In Brazil, one facet of state-sponsored political violence has been the failure to take seriously violence against human rights advocates and local politicians. The politicization of crime and the subsequent painting of human rights advocates as defenders of criminals is part of this issue. Such attitudes have generated a narrative that justifies state-sponsored or public violence towards human rights advocates. The bloody assassination of Rio de Janeiro councilwoman and human rights advocate Marielle Franco is a testament to this. The fact that this happened almost five years ago, and sufficient effort has not been poured into finding justice is telling. However, Marielle Franco is not alone (Benoit, 2021). Sixteen human rights advocates were also assassinated in Brazil in 2020 (Ramirez, 2022). Aside from human rights advocates, political assassinations in general are sadly commonplace in Brazil. Between 2001 and 2017 there were 2,241 local politicians assassinated in Brazil (Carvalho, 2021). Political violence is not merely used to affect elections, but also to “solve political disputes over control of the spoils associated with the administrative control of the state” by corrupt politicians (Carvalho, 2021). Violence also allows for the evasion of accountability and culpability on the part of the government (Iglesias, 2022). A major sign of democratic erosion is when political entities violently attack others (Hill et. al, 2018). In addition, governments that condone (or at least do not seriously prosecute) extrajudicial killings create an atmosphere of fear for vulnerable social groups. This fear may prevent the “othered” part of the population from truthfully expressing their public opinions and active political participation, thus also weakening democracy (Iglesias & Cheng, 2022).
State sponsored violence, however, does not have to take the “traditional” form of killings and disappearances. It would seem like Bolsonaro, at least in some respects, followed a more “modernized” strategy; “the use of media and financial creative destruction – ‘austerity’” to perpetrate violence against Brazilian citizens (Desimone, 2019). Austerity fiscal measures often disproportionately affect the poorest members of society, who bear the heaviest burdens of privatization and cuts in social programming and education. Such measures only further marginalize and inhibit the political participation of the poor, thus ensuring that Brazil’s democracy remains in the hands of elites. Some also argue that inflammatory, divisive and hate filled rhetoric by political leaders is a form of verbal political violence that precipitates physical violence in the populace. For example, it is likely that Bolsonaro’s intensely hateful rhetoric towards the LGBTQA+ population had a hand in the killing of 152 LGBTQA+ persons between September 2019 to September 2020, which by the way, was the highest total in the world for that period (Ramirez, 2022). This type of rhetoric purposely persecutes and instills fear in specific sectors of the population thereby hindering their full political participation and speech in the public sphere. Such state-sponsored (or condoned) political violence poses a serious threat to democracy and can be a forerunner of democratic erosion.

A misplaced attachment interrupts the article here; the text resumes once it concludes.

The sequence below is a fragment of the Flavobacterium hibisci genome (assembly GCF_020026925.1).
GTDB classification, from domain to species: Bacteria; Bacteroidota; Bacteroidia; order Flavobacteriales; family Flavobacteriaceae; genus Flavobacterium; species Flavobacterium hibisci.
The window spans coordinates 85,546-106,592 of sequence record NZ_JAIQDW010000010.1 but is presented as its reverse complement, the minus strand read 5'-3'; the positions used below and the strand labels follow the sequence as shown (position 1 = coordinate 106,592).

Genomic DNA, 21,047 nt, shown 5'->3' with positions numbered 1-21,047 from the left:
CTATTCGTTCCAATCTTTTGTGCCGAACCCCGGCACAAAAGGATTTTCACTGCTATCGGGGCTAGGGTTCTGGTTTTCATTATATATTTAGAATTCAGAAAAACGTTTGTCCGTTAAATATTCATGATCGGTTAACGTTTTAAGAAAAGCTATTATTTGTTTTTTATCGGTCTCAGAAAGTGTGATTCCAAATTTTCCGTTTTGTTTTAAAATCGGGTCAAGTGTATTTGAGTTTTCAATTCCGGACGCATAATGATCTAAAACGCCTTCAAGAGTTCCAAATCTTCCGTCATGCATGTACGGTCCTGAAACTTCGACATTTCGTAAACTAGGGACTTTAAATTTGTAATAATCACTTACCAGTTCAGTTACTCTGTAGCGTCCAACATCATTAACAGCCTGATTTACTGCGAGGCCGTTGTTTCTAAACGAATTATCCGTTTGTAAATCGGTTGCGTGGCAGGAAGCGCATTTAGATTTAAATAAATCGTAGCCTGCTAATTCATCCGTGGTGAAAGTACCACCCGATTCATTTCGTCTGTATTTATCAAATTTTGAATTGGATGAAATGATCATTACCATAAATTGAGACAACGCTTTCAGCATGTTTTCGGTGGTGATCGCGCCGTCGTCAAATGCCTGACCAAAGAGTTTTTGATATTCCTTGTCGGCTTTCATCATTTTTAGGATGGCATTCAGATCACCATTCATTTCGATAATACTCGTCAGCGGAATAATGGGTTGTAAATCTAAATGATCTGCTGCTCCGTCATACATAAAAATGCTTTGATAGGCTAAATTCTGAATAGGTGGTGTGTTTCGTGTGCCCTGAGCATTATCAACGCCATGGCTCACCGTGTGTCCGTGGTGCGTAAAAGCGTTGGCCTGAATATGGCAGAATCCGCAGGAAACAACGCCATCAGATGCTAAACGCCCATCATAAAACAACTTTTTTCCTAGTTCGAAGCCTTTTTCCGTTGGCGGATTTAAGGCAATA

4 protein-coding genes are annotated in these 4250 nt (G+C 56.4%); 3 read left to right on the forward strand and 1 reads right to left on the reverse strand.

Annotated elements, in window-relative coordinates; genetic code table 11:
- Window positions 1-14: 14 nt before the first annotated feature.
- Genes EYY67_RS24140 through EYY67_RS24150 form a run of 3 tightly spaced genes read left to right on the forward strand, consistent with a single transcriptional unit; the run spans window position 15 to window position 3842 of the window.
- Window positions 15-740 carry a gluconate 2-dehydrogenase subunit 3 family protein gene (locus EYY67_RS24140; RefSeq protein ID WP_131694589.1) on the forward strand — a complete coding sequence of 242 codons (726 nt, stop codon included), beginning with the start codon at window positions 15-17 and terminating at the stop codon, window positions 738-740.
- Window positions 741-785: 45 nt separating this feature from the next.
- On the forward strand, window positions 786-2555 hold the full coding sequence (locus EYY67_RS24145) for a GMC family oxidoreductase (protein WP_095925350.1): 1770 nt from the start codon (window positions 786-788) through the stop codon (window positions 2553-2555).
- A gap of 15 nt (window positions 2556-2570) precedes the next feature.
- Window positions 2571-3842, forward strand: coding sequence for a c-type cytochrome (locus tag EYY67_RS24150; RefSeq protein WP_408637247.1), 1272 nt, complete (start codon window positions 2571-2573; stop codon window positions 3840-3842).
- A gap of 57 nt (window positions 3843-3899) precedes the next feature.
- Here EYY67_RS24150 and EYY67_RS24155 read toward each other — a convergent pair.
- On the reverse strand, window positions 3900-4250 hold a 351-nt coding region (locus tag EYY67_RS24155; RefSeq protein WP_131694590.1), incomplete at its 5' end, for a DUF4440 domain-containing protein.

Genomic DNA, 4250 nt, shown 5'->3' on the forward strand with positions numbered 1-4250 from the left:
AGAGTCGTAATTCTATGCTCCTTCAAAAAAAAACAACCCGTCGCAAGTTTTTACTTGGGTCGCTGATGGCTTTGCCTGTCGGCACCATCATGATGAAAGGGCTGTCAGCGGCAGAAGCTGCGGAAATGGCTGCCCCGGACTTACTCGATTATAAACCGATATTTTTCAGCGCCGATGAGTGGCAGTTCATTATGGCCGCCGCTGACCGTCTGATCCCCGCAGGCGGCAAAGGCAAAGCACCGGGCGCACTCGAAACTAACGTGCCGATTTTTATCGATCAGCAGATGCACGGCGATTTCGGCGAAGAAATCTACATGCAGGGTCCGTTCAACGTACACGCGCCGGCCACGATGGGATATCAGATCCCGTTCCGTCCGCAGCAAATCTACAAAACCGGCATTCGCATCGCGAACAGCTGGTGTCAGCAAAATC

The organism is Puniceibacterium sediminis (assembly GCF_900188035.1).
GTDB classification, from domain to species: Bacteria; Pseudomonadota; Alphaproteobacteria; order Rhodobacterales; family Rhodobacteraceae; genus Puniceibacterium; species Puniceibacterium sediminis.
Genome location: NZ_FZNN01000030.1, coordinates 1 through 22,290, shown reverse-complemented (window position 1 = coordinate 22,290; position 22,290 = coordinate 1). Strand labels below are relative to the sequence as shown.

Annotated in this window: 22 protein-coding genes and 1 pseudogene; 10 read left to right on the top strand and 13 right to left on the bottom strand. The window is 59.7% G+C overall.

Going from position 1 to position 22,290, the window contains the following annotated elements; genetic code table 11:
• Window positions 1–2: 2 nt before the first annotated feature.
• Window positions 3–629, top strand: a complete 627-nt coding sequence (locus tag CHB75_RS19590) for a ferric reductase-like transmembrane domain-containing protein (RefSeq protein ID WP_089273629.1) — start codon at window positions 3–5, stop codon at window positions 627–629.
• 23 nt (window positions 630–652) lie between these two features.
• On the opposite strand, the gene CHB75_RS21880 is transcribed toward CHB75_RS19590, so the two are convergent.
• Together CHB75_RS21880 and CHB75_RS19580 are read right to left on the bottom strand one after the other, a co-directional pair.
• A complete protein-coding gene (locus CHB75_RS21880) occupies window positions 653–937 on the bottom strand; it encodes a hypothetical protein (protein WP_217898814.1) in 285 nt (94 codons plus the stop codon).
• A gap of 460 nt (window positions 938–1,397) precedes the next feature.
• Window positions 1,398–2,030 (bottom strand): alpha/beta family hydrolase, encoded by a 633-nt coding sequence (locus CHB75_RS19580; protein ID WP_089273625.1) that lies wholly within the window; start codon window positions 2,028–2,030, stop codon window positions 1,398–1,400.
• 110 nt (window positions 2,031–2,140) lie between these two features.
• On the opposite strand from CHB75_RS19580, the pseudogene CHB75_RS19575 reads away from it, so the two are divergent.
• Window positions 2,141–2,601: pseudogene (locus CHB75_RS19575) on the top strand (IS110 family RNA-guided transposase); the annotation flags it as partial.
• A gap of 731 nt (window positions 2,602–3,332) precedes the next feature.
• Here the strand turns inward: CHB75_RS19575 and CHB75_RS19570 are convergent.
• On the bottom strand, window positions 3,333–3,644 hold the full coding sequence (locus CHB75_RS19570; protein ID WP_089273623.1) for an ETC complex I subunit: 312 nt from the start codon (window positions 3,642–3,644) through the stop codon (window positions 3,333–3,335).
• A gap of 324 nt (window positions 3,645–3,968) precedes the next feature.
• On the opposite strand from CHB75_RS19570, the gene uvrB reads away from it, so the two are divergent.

Benoit, D. (2021). The politics of criminal violence in Brazil: State violence, gang and the plebs. Crime, Law and Social Change, 76(5), 525-541.
Carvalho, M. (2021, July 12). Why are there so many political assassinations in Brazil? Political Violence at a Glance. Retrieved February 27, 2023.
Desimone, A. (2019, May 13). Brazil’s failed war on drugs revisited. openDemocracy. Retrieved February 27, 2023.
Hill, C., Reuschhoff, K., Neto, S., Teng, J., & Watson, B. (2018). Democratic Erosion: An Empirical Approach (thesis). Texas A&M University.
Human Rights Measurement Initiative. (2019). The Future of Human Rights in Brazil. Human Rights Measurement Initiative. Retrieved February 27, 2023, from
Iglesias, S. (2022). Violence and Impunity: Democratic Backsliding in the Philippines and the 2022 Elections. Pacific Affairs, Suppl.Special Issue, 95(3), 575-593.
Iglesias, S., & Cheng, C.-Y. (2022, October). Does State-Sponsored Violence lead to Democratic Erosion? Evidence from a list Experiment in the Phillipines. London School Of Economics, Southeast Asia.
Ramírez, E. (2022, January 11). Democracy and human rights in Latin America Is democratic erosion gathering pace? Think Tank European Parliament.